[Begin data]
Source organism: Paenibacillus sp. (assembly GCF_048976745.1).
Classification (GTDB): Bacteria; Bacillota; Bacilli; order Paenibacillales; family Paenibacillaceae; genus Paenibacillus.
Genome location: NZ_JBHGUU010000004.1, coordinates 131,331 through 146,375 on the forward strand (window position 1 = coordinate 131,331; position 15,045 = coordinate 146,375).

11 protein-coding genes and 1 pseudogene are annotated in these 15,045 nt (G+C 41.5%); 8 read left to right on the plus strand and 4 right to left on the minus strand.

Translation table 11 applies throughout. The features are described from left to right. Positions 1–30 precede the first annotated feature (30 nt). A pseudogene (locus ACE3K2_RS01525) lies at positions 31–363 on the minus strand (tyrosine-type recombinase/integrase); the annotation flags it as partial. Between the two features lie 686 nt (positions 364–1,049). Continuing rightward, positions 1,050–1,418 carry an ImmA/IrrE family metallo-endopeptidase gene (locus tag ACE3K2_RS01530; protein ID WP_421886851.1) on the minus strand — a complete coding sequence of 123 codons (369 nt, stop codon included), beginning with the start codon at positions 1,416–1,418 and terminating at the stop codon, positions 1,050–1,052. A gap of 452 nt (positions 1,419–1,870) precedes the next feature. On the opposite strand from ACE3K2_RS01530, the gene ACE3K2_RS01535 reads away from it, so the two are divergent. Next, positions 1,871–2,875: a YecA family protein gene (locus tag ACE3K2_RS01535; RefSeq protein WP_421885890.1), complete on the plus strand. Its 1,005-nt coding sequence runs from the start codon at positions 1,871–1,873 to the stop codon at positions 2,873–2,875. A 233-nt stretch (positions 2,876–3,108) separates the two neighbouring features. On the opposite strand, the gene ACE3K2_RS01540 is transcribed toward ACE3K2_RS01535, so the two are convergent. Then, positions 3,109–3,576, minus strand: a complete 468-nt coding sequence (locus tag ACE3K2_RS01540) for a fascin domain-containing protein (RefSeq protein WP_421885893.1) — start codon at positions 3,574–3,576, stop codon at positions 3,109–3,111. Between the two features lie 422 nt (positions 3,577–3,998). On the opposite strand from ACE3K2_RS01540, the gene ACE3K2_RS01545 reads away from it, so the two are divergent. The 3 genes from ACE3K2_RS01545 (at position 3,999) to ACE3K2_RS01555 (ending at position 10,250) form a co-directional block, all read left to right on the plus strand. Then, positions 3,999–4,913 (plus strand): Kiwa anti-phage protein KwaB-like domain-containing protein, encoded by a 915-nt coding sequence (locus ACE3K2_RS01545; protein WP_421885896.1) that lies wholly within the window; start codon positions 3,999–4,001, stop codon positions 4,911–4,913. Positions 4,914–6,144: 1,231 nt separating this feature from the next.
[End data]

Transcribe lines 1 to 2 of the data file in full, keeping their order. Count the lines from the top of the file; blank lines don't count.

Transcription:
Source organism: Paenibacillus sp. (assembly GCF_048976745.1).
Classification (GTDB): Bacteria; Bacillota; Bacilli; order Paenibacillales; family Paenibacillaceae; genus Paenibacillus.